Appetite for short-term bonds increases
The world's biggest buyers of corporate debt are seeking refuge in shorter-maturity bonds as concern deepens that a three-decade rally will end in losses as interest rates rise.
BlackRock Inc. is planning two actively-managed exchange-traded funds focused on short-term debt, with one seeking to have principal repaid within a year, the world's biggest money manager said in regulatory filings. Loomis Sayles & Co. has favored five- and 10-year corporate notes since April as it's shifted away from 30-year bonds at its Core Plus Fixed Income team, which oversees about $9.5 billion, said Peter Palfrey, a money manager at the Boston-based firm.
Debt from the most creditworthy borrowers has become more vulnerable with the extra yield investors demand to hold the notes rather than Treasurys declining an unprecedented 4.56 percentage points since the end of 2008, reducing the cushion that helps preserve gains when benchmark rates rise. Goldman Sachs Group president Gary D. Cohn said this week he's concerned some investors don't understand that bonds will lose value as benchmark yields inevitably climb from record lows.
"We do see a significant increase in appetite for shorter-dated, shorter-duration exposures," Edward Marrinan, a macro credit strategist at RBS Securities in Stamford, Connecticut, said in a telephone interview. "That's a trend that is gaining traction."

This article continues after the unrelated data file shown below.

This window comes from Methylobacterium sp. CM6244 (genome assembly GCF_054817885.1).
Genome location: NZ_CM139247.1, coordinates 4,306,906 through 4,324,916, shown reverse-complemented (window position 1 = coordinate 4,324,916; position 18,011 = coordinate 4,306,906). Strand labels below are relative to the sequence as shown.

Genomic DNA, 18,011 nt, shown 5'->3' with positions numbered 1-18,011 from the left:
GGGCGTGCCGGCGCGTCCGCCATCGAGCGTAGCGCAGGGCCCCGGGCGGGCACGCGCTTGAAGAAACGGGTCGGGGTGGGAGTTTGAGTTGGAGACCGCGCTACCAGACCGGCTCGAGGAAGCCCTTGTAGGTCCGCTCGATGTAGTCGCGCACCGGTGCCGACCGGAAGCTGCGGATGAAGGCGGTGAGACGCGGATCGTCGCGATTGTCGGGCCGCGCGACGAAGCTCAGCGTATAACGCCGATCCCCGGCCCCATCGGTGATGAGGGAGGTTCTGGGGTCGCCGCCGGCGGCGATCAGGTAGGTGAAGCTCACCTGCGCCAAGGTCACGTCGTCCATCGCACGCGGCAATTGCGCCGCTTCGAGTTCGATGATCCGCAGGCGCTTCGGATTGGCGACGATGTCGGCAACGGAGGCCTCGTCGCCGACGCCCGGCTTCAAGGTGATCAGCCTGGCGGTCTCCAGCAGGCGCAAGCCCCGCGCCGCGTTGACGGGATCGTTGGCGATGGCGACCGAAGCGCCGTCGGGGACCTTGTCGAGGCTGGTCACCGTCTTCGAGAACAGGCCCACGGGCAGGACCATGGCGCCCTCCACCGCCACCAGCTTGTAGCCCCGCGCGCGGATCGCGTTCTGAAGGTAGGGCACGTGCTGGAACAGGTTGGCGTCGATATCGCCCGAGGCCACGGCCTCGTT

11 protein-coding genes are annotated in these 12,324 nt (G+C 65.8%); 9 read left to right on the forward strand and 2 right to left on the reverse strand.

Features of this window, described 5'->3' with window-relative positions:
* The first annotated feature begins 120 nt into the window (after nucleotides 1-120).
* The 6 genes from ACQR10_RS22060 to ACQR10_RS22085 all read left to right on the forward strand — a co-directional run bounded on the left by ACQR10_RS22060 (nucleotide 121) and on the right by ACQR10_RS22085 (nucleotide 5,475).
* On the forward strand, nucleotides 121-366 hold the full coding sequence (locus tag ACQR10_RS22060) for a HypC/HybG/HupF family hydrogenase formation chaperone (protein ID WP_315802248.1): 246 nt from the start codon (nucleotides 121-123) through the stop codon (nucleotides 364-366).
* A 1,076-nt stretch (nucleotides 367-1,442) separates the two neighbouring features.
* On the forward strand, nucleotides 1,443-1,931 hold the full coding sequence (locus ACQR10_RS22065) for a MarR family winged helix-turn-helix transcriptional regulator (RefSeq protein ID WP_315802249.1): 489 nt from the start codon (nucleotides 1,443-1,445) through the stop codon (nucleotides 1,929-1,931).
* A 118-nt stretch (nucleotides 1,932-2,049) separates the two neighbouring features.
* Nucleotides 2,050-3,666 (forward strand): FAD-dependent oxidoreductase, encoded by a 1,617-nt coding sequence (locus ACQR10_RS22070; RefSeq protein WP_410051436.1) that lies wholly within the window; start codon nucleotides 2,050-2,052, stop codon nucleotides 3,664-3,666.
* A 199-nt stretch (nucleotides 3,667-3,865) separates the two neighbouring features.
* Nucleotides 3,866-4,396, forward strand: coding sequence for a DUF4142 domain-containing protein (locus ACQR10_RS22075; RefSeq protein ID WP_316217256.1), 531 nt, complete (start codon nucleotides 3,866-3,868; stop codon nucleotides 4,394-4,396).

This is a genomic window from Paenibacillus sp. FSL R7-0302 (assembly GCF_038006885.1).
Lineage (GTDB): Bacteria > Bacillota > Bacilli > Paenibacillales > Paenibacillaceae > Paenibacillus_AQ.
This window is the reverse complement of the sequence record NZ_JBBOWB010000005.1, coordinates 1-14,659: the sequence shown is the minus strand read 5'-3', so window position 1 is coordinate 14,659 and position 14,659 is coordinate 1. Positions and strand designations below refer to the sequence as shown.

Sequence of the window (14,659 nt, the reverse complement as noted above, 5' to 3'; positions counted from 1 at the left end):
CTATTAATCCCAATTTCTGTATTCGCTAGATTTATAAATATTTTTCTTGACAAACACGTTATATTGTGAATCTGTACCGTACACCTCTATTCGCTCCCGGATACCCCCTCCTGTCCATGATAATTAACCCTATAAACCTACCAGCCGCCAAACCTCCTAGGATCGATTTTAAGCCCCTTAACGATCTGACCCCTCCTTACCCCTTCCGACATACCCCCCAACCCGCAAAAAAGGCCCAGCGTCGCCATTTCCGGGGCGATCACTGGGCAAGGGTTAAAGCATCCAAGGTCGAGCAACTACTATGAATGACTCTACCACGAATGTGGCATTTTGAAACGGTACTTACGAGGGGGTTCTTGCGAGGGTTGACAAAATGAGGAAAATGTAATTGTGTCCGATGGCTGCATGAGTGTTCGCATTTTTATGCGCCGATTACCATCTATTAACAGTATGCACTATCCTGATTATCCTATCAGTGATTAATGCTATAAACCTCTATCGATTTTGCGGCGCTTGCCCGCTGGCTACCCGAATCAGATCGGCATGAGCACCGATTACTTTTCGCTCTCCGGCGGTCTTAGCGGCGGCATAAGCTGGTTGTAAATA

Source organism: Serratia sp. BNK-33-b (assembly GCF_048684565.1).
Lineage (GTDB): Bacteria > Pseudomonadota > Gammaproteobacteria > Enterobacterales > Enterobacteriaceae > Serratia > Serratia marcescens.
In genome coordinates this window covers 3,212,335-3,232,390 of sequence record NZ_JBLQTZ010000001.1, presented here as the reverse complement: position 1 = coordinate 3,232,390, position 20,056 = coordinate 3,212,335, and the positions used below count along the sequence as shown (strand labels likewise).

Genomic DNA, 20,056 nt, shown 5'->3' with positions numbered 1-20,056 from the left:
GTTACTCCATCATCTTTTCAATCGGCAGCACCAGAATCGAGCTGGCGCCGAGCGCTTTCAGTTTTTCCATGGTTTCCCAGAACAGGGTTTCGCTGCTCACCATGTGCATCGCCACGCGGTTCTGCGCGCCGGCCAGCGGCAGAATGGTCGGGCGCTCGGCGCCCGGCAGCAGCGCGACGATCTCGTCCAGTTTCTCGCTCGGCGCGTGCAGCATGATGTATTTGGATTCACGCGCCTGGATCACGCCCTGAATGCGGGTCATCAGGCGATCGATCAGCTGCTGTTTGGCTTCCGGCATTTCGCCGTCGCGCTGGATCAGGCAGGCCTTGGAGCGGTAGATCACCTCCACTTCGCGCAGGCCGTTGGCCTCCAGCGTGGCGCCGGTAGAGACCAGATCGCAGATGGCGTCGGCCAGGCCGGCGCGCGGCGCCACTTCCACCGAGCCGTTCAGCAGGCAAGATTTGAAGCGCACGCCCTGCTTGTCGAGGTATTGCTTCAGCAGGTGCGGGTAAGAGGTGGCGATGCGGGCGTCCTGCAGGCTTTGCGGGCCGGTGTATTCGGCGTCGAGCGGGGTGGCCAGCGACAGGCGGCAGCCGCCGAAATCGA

U.S. investment-grade corporate bonds that mature within one to three years have returned 0.28 percent this year, compared with a 0.52 percent decline for debt of all maturities, Bank of America Merrill Lynch index data show. Last year, the notes under-performed the broader market by 5.9 percentage points.
Average duration on the high-grade debt, which has gained an annualized 9.1 percent since the start of 1980, reached a record 6.95 years on Oct. 31 before declining to 6.8 years as of Monday, Bank of America Merrill Lynch index data show. That compares with 5.4 years in October 2008 during the worst financial crisis since the Great Depression and a 6.07 year average over the past decade.
Because prices of longer-maturity bonds are more sensitive to changes in current market yields than shorter-dated debt, an equal rise in borrowing costs reduces more value from longer-dated notes that pay a larger number of coupons.
"There is really only one way that interest rates can go," Cohn said Monday in a Bloomberg Television interview. "I'm concerned that the general public doesn't quite understand the pricing of bonds and interest rates and the inverse correlation between the two."
Elsewhere in credit markets, Walt Disney Co. raised $800 million in its first sale of floating-rate debt in almost five years. Sabre Inc. was said to have changed the structure on $2.23 billion of loans that the travel-technology provider owned by TPG Capital and Silver Lake Partners is seeking to refinance debt. Belize proposed extending maturities and cutting the coupon on the country's $544 million of defaulted debt as part of the Central American nation's second debt restructuring since 2007.
The U.S. two-year interest-rate swap spread, a measure of debt market stress, fell 0.18 basis point to 15.88 basis points. The measure narrows when investors favor assets such as corporate bonds and widens when they seek the perceived safety of government securities.